scavenger was our Word of the Day on 05/05/2014. Hear the podcast!
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Recent Examples of scavenger from the Web
While carnivores could scavenge a burial, of course, a completely undisturbed skeleton would offer pretty compelling evidence that it had been placed out of reach of scavengers on purpose.
Obviously, many explorers/scavengers had preceded us.
Now it’s 10 years later; the kaiju-from-another-dimension invasion (the worst kind) has been quelled, and young Jake is a scavenger and a layabout and a character arc waiting to be put into motion.
These, coupled with hundreds of other chemical receptors, are likely the reason cockroaches are such effective scavengers, the researchers report today in Nature Communications.
After the station closed in 1988, scavengers and vandals gradually reduced it to a near ruin.
Barca, who is 34, subsists as a scavenger deep inside the Nāpali Coast State Park on Kaua‘i’s west coast.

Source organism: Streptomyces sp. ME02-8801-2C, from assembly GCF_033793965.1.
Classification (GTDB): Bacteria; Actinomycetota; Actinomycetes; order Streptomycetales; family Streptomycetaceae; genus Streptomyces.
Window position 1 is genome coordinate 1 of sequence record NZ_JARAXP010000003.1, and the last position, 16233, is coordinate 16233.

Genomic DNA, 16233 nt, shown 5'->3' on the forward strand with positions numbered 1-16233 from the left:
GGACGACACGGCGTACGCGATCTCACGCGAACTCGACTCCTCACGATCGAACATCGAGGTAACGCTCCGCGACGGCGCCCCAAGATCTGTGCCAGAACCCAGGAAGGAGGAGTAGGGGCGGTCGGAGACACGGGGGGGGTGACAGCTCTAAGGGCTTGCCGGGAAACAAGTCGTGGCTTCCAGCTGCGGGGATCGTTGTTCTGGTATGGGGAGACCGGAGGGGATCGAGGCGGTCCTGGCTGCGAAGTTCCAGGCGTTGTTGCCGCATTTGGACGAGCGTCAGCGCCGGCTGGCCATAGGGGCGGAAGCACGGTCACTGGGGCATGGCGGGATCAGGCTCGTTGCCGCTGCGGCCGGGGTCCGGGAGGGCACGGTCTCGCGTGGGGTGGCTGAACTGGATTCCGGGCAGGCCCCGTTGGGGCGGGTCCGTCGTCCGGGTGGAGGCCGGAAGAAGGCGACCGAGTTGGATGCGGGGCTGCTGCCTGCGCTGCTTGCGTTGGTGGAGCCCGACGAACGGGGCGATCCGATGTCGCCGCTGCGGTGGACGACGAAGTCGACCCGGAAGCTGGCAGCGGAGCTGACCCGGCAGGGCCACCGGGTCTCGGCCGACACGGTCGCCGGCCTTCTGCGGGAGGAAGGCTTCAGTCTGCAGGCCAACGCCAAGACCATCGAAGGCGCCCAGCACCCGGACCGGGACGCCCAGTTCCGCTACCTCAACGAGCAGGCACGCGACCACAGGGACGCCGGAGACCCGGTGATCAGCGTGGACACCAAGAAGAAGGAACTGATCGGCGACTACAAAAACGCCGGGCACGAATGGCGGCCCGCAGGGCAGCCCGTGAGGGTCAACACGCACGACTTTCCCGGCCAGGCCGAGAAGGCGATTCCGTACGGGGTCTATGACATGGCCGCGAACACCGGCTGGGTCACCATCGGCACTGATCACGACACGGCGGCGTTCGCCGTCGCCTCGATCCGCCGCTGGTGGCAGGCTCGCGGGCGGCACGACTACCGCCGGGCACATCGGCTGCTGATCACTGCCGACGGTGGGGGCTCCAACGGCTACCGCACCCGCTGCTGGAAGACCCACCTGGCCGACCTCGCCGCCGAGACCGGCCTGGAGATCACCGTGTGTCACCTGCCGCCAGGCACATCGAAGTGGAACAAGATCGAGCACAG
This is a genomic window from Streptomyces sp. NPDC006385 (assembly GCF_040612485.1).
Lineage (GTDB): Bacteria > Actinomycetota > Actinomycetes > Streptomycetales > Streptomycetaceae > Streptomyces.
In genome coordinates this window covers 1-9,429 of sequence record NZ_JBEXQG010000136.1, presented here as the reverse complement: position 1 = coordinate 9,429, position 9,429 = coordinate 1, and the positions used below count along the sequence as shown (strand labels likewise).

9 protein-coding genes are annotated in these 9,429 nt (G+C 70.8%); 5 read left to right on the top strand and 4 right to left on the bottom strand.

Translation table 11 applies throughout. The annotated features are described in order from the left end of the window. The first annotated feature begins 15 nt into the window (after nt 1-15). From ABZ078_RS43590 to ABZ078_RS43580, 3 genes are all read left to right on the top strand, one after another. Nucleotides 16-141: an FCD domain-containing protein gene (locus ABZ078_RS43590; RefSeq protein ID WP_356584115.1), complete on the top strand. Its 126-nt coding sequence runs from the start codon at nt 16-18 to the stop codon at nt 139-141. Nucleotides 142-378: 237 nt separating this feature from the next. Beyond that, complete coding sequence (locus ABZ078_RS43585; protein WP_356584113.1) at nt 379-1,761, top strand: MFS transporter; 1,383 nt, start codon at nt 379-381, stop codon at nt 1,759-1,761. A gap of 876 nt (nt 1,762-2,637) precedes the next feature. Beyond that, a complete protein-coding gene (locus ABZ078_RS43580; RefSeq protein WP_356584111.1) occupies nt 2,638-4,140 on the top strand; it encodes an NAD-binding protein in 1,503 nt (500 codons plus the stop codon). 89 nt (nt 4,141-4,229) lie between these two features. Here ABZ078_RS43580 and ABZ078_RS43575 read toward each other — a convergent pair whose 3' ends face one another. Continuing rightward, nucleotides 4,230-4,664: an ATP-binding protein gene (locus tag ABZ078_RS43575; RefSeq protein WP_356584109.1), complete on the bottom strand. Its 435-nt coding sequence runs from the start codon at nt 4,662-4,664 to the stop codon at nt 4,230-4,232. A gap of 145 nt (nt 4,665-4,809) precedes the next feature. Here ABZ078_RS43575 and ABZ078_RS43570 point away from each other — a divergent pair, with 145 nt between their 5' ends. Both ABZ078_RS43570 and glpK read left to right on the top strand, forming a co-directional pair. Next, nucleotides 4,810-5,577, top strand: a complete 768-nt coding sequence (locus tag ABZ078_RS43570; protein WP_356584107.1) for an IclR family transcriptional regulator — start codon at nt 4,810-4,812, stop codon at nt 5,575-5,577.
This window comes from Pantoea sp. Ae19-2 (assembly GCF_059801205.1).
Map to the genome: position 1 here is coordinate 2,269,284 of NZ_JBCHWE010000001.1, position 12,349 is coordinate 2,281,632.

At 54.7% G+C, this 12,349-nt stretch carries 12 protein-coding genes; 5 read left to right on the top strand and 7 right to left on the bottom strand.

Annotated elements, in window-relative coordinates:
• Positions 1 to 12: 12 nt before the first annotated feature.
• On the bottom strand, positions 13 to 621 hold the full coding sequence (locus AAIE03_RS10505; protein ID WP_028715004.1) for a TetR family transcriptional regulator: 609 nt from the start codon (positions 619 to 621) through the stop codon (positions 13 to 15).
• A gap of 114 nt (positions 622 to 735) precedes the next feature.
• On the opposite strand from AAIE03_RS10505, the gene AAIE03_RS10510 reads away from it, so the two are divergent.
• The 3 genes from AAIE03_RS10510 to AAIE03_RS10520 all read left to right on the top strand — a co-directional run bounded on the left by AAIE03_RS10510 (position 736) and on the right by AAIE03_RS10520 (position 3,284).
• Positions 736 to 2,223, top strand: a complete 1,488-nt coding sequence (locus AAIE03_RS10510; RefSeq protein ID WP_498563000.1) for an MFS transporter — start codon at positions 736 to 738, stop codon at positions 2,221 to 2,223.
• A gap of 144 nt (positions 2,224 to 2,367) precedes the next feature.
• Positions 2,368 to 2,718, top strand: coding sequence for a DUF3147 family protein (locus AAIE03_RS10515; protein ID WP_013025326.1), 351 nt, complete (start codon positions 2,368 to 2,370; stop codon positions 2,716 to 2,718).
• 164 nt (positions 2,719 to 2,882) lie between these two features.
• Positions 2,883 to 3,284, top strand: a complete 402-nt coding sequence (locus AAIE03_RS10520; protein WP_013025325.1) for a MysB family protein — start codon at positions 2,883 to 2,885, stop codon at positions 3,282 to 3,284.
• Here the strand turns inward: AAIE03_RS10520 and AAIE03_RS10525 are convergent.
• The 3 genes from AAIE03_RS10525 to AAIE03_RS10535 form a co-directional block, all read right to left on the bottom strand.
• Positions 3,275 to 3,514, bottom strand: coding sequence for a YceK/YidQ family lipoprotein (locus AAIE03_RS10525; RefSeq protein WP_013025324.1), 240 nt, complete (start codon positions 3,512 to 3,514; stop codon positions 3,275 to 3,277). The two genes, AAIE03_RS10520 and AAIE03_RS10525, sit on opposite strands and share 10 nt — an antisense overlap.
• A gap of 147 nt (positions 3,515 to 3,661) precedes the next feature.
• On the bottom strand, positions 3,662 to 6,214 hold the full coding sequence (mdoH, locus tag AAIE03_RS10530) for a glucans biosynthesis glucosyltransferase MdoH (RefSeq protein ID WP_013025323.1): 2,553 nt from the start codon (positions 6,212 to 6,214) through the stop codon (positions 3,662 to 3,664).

The carcasses often ended up as food for dogs or scavengers.
The bones had been pulled apart, presumably by scavengers, animals.
These example sentences are selected automatically from various online news sources to reflect current usage of the word 'scavenger.' Views expressed in the examples do not represent the opinion of Merriam-Webster or its editors. Send us feedback.
Did You Know?
You might guess that "scavenger" is a derivative of "scavenge," but the reverse is actually true; "scavenger" is the older word, first appearing in English in 1530, and the back-formation "scavenge" came into English in the mid-17th century. "Scavenger" is an alteration of the earlier "scavager," itself from Anglo-French scawageour, meaning "collector of scavage." In medieval times, "scavage" was a tax levied by towns and cities on goods put up for sale by nonresidents, in order to provide resident merchants with a competitive advantage. The officers in charge of collecting this tax were later made responsible for keeping streets clean, and that's how "scavenger" came to refer to a public sanitation employee in Great Britain before acquiring its current sense referring to a person who salvages discarded items.
Origin and Etymology of scavenger
SCAVENGER Defined for Kids
Definition of scavenger for Students
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